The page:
Seldom people feel satisfied after the creation of plan B but what if that plan B is not enough to drive those projects.
This can be understood by a below real-life scenario.
We had a planned vacation to Kerala last year in the month of June. It was expected to rain and I thought I have prepared it by taking Umbrella to the beach but I haven’t prepared for winds though it was predicted in weather forecast and as expected I got drained with water and got the fever. Though I was thinking that I am in good case here being proactively prepared for the rain risk but still I don’t have a fall back plan and If I had taken raincoat with me then I have not spoil my holidays by just being sleeping on the bed.
Now let’s understand from the above scenario, taking umbrella was my contingency plan which I assessed so you can take it as Plan B and due to winds plan B didn’t work so plan C which was wearing raincoat should be my Fallback plan and should be activated only in case Plan B not working. So If I have taken care of Fall back plan then supposedly I have enjoyed my holidays better.
Both Contingency and Fall Back plans are for known risks that are created at the Plan Risk responses process of the Risk management Knowledge area. These methods are used for handling negative risks proactively.
A contingency plan is basically a plan which is designed in case the outcome of the project is getting deviated. It takes care of the known – unknowns risks which are identified and mentioned in the risk register. It is invoked in response when a trigger is raised. A good contingency plan includes both internal (eg resource exit) and external factors (eg natural disasters like an earthquake).
While the Fallback plan is used when a risk that is occurred and a primary response strategy or Contingency plan proves to be insufficient to resolve it then we go to alternative sets of actions/plans. This plan is called a Fallback plan.
|S. No.||Status||Contingency Plan||Fallback Plan|
|1||Differences||It is a Primary Risk Response Strategy||It is not a Primary Risk Response Strategy|
|2||Activated once pre-accepted risk is triggered||It is activated when Primary response not effective|
|3||Similarities||It is used for known- unknown risk||It is used for known- unknown risk|
|4||Created in Plan Risk Response Process under Risk Management Knowledge area||Created in Plan Risk Response Process under Risk Management Knowledge area|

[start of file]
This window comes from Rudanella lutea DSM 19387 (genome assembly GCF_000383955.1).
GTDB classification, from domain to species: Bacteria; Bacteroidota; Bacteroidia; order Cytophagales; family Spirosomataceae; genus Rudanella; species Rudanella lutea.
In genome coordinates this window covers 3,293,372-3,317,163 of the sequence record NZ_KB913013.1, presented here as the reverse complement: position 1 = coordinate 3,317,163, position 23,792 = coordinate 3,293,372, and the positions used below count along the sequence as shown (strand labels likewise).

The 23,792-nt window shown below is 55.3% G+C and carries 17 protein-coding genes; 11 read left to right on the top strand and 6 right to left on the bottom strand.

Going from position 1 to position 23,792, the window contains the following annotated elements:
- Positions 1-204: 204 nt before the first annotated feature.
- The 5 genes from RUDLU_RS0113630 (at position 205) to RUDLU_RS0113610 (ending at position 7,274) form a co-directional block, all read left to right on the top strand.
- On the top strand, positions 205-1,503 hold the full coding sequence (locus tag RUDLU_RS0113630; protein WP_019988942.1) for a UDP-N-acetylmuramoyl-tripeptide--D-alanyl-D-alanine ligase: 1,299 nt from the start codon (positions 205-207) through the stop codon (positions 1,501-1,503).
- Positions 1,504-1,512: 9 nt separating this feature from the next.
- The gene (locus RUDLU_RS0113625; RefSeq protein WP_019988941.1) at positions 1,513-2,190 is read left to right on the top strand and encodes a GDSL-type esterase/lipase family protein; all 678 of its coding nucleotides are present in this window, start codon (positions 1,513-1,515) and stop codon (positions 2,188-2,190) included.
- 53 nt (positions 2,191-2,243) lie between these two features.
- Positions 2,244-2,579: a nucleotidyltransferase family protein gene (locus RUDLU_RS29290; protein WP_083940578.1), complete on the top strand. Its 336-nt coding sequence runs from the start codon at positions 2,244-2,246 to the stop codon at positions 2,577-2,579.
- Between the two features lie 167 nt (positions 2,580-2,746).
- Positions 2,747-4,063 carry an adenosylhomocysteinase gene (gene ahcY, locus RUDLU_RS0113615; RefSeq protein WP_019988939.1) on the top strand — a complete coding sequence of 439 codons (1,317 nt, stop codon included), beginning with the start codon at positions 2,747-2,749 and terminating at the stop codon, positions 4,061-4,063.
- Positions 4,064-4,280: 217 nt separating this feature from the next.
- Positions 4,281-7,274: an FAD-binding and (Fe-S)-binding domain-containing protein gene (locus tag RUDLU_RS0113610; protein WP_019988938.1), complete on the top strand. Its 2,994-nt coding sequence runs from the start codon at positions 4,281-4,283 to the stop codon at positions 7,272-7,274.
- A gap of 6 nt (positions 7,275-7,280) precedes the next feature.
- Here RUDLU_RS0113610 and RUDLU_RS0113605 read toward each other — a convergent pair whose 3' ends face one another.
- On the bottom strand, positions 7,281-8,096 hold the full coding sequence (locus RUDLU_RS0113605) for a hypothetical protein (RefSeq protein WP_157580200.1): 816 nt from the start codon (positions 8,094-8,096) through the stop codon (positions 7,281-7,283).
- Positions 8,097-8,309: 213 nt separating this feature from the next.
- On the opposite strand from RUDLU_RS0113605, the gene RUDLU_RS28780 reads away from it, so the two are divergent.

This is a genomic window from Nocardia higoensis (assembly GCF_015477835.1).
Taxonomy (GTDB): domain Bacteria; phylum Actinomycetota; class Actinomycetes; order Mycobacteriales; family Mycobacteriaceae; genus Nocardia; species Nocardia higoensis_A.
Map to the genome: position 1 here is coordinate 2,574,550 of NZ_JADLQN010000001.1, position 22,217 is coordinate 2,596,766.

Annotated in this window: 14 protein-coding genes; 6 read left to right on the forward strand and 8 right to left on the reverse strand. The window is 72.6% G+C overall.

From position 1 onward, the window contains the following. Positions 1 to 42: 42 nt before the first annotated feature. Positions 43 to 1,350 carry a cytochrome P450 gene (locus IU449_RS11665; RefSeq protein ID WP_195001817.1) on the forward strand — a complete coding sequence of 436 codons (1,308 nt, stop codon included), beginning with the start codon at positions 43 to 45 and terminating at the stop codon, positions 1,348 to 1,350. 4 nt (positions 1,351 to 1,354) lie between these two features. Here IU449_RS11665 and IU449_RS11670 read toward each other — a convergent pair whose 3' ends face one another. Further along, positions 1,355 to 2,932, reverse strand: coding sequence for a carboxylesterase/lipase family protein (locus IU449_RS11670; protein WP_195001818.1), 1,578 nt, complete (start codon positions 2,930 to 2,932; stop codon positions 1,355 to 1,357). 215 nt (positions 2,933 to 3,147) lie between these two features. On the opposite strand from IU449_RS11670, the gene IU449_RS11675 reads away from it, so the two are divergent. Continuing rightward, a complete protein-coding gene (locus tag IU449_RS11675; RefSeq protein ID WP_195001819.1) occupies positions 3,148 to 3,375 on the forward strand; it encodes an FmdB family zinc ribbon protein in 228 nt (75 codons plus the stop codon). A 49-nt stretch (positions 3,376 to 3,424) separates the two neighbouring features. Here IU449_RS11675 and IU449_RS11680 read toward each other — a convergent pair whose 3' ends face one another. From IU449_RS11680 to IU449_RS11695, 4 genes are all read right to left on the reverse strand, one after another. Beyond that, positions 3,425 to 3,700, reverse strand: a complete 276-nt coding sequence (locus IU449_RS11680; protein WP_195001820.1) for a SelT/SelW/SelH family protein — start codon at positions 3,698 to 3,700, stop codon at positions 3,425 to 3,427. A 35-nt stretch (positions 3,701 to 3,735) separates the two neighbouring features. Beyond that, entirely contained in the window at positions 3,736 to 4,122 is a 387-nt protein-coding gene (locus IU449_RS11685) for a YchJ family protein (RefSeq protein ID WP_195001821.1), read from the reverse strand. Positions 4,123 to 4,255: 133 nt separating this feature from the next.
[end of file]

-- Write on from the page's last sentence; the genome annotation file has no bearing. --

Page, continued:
|5||Take Contingency Reserves for funding||Take Contingency Reserves for funding|
Reserve Analysis is done to determine the amount of Contingency and management reserve required for the project. Contingency reserves are determined for known -unknown risks so that project is under schedule and cost baseline. Contingency reserves are part of overall funding requirement. While Management reserves are for unknown risks and are in control of management.
Though both plans are similar in nature as they are part of Risk Management strategies and helps in determining that project is under control only part which differentiates is timing of execution. The fallback plan can be executed only if the Contingency plan is not working.
These plans are best practiced in a traditional way of driving the project. Agile does not have any specific guidelines to determine contingency reserves for the risk as it totally depends on the work provided by the customer. In Agile methodology, all risks are difficult to be identified at the initiating stage. In Agile contingency is tracked throughout the projects for unknown risk and adjusted as per the requirement and analysed to reduce the impact.
Here product owner has a most important role he connects with customer and help in resolving those risks and makes sure the next iteration of development closes these issues.
Let’s understand Fallback plan with below example.
Question – You are the project manager of a software development project. Your team is working on a code and suddenly a risk comes which was identified earlier. You tried to response to the risk but still issue is not resolved. Now what should be your immediate next strategy.
- Inform the Management
- Check for the Fallback Plan in Project Plan
- Leave that risk and move ahead with that defect as project deadlines are coming
- Check for Management Reserves
Most of the people would be thinking option1 to Inform the Management as Contingency plan was not able to resolve it which is the primary risk response strategy for identified risk. But this is not correct option as a PM your immediate next step should be to check for Fallback plan in project Plan which is Option 2 as above we are talking about identified risk and primary response has not work.
In the end, I want to conclude that both Contingency plan and Fallback plan are effective methods for responding and managing risk in project management for identified risks.
For unidentified risk other strategies are used like workaround and budget for this is taken from management reserves upon management approval.PM has authority only to use Contingency Reserve so these plans should be made effectively.